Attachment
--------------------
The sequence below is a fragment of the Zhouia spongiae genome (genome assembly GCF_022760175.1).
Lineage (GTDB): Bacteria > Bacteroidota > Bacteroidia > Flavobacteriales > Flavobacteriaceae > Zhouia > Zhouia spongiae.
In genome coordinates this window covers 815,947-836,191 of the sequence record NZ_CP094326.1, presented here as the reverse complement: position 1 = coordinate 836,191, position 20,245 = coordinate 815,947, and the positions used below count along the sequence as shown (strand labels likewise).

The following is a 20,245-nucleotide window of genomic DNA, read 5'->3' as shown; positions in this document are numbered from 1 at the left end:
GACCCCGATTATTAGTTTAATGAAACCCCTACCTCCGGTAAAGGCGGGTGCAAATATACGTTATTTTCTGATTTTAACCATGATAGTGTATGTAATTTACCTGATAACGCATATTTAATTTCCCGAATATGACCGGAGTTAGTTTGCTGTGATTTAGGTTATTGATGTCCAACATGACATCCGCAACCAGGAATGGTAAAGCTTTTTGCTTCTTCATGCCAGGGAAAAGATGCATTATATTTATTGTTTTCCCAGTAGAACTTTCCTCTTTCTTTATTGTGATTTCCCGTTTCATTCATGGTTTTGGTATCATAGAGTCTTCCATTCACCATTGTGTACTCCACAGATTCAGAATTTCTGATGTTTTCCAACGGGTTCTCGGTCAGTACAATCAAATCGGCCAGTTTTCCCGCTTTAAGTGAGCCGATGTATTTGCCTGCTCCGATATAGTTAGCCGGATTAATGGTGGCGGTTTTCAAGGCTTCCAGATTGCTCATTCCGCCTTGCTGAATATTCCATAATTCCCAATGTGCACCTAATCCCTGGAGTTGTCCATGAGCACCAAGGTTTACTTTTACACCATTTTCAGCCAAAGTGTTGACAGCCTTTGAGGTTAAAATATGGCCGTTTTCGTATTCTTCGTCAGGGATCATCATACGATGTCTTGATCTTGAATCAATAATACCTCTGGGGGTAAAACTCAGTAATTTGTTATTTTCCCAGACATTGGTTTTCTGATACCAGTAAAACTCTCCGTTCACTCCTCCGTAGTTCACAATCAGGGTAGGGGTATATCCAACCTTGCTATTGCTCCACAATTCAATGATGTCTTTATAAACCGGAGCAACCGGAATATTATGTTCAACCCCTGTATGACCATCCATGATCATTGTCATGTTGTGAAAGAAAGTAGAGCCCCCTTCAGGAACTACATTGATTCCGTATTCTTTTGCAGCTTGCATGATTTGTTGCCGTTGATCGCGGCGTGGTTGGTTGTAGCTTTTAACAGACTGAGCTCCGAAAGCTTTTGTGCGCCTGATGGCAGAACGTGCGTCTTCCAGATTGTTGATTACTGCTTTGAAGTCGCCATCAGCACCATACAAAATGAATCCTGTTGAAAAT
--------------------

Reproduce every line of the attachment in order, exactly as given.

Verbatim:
The sequence below is a fragment of the Zhouia spongiae genome (genome assembly GCF_022760175.1).
Lineage (GTDB): Bacteria > Bacteroidota > Bacteroidia > Flavobacteriales > Flavobacteriaceae > Zhouia > Zhouia spongiae.
In genome coordinates this window covers 815,947-836,191 of the sequence record NZ_CP094326.1, presented here as the reverse complement: position 1 = coordinate 836,191, position 20,245 = coordinate 815,947, and the positions used below count along the sequence as shown (strand labels likewise).

The following is a 20,245-nucleotide window of genomic DNA, read 5'->3' as shown; positions in this document are numbered from 1 at the left end:
GACCCCGATTATTAGTTTAATGAAACCCCTACCTCCGGTAAAGGCGGGTGCAAATATACGTTATTTTCTGATTTTAACCATGATAGTGTATGTAATTTACCTGATAACGCATATTTAATTTCCCGAATATGACCGGAGTTAGTTTGCTGTGATTTAGGTTATTGATGTCCAACATGACATCCGCAACCAGGAATGGTAAAGCTTTTTGCTTCTTCATGCCAGGGAAAAGATGCATTATATTTATTGTTTTCCCAGTAGAACTTTCCTCTTTCTTTATTGTGATTTCCCGTTTCATTCATGGTTTTGGTATCATAGAGTCTTCCATTCACCATTGTGTACTCCACAGATTCAGAATTTCTGATGTTTTCCAACGGGTTCTCGGTCAGTACAATCAAATCGGCCAGTTTTCCCGCTTTAAGTGAGCCGATGTATTTGCCTGCTCCGATATAGTTAGCCGGATTAATGGTGGCGGTTTTCAAGGCTTCCAGATTGCTCATTCCGCCTTGCTGAATATTCCATAATTCCCAATGTGCACCTAATCCCTGGAGTTGTCCATGAGCACCAAGGTTTACTTTTACACCATTTTCAGCCAAAGTGTTGACAGCCTTTGAGGTTAAAATATGGCCGTTTTCGTATTCTTCGTCAGGGATCATCATACGATGTCTTGATCTTGAATCAATAATACCTCTGGGGGTAAAACTCAGTAATTTGTTATTTTCCCAGACATTGGTTTTCTGATACCAGTAAAACTCTCCGTTCACTCCTCCGTAGTTCACAATCAGGGTAGGGGTATATCCAACCTTGCTATTGCTCCACAATTCAATGATGTCTTTATAAACCGGAGCAACCGGAATATTATGTTCAACCCCTGTATGACCATCCATGATCATTGTCATGTTGTGAAAGAAAGTAGAGCCCCCTTCAGGAACTACATTGATTCCGTATTCTTTTGCAGCTTGCATGATTTGTTGCCGTTGATCGCGGCGTGGTTGGTTGTAGCTTTTAACAGACTGAGCTCCGAAAGCTTTTGTGCGCCTGATGGCAGAACGTGCGTCTTCCAGATTGTTGATTACTGCTTTGAAGTCGCCATCAGCACCATACAAAATGAATCCTGTTGAAAAT